Discover how plants can trigger allergies and learn to control symptoms to lead a healthier lifestyle. Read now

Discover how plants can trigger allergies and learn to control symptoms to lead a healthier lifestyle. Read now

Allergies are a common health problem that affects millions of people worldwide, with various triggers, such as suspended particles in air, food and even plants. Although it is normally associated with plants with numerous health benefits, such as improving air quality and mood, it is important to point out that they can also be the main cause of allergies in certain people.

  1. Allergic reactions to plants, known as pollen allergies or hay fever, occur when the immune system becomes too sensitive to certain substances present in plants.
  2. Pollen, which produce flowers, trees, grasses and weeds as part of their reproductive process, is a common allergenic substance that causes seasonal allergies in many people.

In fact, it is estimated that only in the United States more than 50 million people suffer from allergies related to pollen particles present in the air.

“When plants release pollen in the air, it can be inhaled by people likely to suffer from allergies,” explains Dr. Sarah Collins, allergologist and immunologist of the renowned Institute of Research on Allergies.

Although pollen allergies are frequently associated with flowers, it is important to take into account that not all plants cause allergic reactions. Understanding which plants can cause allergies can help people better control their symptoms and create a more free environment of allergies.

According to a recent study published in the Journal of Allergy and Clinical Immunology, among the most common vegetable allergens are included:

Allergen Common plants
Grass pollen Timothy grass, bermuda grass, regrass
Tree pollen Oak, birch, arce
Weed pollen Ambrosia, lamb rooms, Cerceta

It is important to keep in mind that each person can have different reactions to the different vegetable allergens. In addition, the severity of allergic reactions can vary from minor symptoms, such as sneezing and itching, to more serious manifestations that can affect everyday activities and quality of life in general.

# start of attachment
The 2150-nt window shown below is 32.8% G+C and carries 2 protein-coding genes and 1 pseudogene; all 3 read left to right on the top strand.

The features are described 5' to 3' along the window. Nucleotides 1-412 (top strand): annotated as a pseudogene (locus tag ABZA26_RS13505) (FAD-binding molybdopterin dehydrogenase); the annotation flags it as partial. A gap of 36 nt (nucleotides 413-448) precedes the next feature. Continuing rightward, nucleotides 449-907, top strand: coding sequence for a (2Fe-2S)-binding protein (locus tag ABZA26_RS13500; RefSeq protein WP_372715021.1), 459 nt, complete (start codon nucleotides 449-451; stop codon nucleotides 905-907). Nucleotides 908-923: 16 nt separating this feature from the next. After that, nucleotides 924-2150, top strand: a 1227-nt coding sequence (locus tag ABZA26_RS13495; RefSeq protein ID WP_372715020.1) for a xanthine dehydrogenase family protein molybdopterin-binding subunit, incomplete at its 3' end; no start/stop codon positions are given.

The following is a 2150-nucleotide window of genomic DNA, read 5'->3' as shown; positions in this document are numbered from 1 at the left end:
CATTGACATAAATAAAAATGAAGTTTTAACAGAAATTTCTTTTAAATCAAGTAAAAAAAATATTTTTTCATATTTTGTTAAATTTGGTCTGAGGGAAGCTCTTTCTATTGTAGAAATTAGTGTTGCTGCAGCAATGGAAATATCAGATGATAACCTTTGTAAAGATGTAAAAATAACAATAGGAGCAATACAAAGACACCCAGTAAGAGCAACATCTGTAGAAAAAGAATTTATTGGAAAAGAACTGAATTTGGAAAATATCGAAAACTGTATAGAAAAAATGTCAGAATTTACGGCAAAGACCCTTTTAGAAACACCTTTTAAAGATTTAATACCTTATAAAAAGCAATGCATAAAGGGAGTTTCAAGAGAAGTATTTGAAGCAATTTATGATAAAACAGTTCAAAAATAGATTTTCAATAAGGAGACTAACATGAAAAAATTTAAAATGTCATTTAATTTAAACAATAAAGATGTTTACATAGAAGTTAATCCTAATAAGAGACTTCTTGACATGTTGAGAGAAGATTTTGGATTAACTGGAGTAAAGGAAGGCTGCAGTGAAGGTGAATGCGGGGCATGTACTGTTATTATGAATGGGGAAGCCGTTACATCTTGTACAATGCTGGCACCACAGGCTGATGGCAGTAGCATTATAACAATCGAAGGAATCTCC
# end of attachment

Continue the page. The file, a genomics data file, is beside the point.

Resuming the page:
Allergies: Understanding the Basics

Allergic reactions may vary in gravity and symptoms, but are usually characterized by symptoms such as sneezing, itching, crying eyes, coughing, sibilant breathing or skin rashes. In some severe cases, allergies can cause anaphylaxis, a potentially deadly allergic reaction that requires immediate medical attention.

Allergens: allergens are the substances that trigger allergies. They can be found in various forms, such as plants pollen, domestic animals dandruff, dust mites, certain foods and insect poison. It is important to identify the specific allergen that causes an allergic reaction to effectively control symptoms.

Types of Allergens

1. Pollen: pollen is a common allergen, especially during certain stations when plants release their pollen in the air. This type of allergy is commonly known as a hay fever or seasonal allergic rhinitis.

2. Animal dandruff: Animal dandruff, which includes small skin, hair or feathers, can trigger allergies in susceptible people. Common pet allergens include cats, dogs, rodents and birds.

3. Dust mites: dust mites are microscopic creatures that prosper in warm and humid environments. Their droppings and decomposition bodies can trigger asthma or allergic reactions in sensitive people. Dust mites are usually found in bedding, upholstered furniture and carpets.

Common allergens and its sources
Allergen Sources
Pollen Trees, herbs, weeds
Animal dandruff Pets (cats, dogs, rodents, birds)
Dust mites Bedding, upholstered furniture, carpets

Common Plants That Trigger Allergies

Although there are numerous plants that can cause allergic reactions, some are better known for causing strong responses in susceptible people. It is important to identify these plants and take the necessary precautions to avoid exposure in order to effectively control allergy symptoms.

Common Plant Allergen Triggers:

  • Pollen: Pollen is one of the most frequent triggers of plants induced allergies. Many different plants produce pollen that can be transported by the air and easily inhaled, causing allergic reactions. Among the most common allergens in plants are grasses, trees such as birch, oak and cedar, as well as weeds such as ambrosia and artemis.
  • Mold spores: mold spores can cause allergic reactions and are especially frequent in humid environments. A variety of outdoor plants, including fungi and other molds, release spores in the air, which can be inhaled and trigger allergic responses. The most common mold spores allergens are Alternaria, Aspergillus, Penicillium and Cadosporium.